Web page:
Central Africa MPs vote to end capital punishment
12:03 JST, May 28, 2022
Lawmakers in the Central African Republic on Friday voted to abolish the death sentence, the speaker of the national assembly announced, in a country torn by civil war.
The last execution dates back to 1981.
“The National Assembly has voted by acclamation for the legislation abolishing the death sentence,” speaker Simplice Mathieu Sarandji told applauding deputies.
President Faustin-Archange Touadera still has to issue the legislation for it to become law.
Rights group Amnesty International welcomed the “good news” and urged him to do so.
“We invite the president… to promulgate this law,” Amnesty said in a tweet.
“We are very satisfied, but aware that we will need to raise awareness among the population,” lawyer Bruno Gbiegba, coordinator of a pressure group against the death penalty, told AFP.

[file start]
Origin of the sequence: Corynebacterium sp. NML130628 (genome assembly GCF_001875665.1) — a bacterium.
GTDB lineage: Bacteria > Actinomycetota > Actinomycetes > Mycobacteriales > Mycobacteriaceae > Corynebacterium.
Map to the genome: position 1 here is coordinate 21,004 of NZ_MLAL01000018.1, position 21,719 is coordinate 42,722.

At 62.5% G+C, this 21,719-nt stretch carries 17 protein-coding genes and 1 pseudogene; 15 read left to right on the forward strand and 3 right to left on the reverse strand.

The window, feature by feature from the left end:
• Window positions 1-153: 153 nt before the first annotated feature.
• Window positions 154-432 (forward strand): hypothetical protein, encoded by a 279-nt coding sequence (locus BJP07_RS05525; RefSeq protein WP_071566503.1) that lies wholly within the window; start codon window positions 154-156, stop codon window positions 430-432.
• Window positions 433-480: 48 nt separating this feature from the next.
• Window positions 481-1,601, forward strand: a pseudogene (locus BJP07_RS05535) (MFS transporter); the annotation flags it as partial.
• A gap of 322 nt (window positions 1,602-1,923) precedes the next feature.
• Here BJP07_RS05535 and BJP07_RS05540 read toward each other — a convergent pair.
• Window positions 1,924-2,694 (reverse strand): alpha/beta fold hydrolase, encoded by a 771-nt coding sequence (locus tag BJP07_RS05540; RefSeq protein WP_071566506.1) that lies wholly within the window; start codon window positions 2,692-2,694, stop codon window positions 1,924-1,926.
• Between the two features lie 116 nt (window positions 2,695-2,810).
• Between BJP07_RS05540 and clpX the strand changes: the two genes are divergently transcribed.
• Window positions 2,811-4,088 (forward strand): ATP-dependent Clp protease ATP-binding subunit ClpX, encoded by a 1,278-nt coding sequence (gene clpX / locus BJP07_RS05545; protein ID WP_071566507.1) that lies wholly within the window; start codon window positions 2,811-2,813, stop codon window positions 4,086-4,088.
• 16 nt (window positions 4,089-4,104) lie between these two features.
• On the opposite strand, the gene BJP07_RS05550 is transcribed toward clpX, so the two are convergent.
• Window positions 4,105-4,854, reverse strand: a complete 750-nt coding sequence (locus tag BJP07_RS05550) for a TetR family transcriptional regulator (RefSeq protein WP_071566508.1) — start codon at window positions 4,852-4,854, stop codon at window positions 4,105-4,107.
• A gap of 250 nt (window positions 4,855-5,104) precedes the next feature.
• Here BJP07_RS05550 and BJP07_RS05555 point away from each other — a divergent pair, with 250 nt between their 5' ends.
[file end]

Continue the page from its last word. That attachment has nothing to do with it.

The Central African Republic follows Chad in 2020 and Sierra Leone last year in banning capital punishment on the African continent in recent years.
The second least developed nation in the world according to the United Nations, the country has been wracked by civil war since 2013, though it has decreased in intensity since 2018.
Government forces and their Russian allies have pushed rebels from much of the territory they once controlled, without definitively restoring the state’s presence throughout the country.
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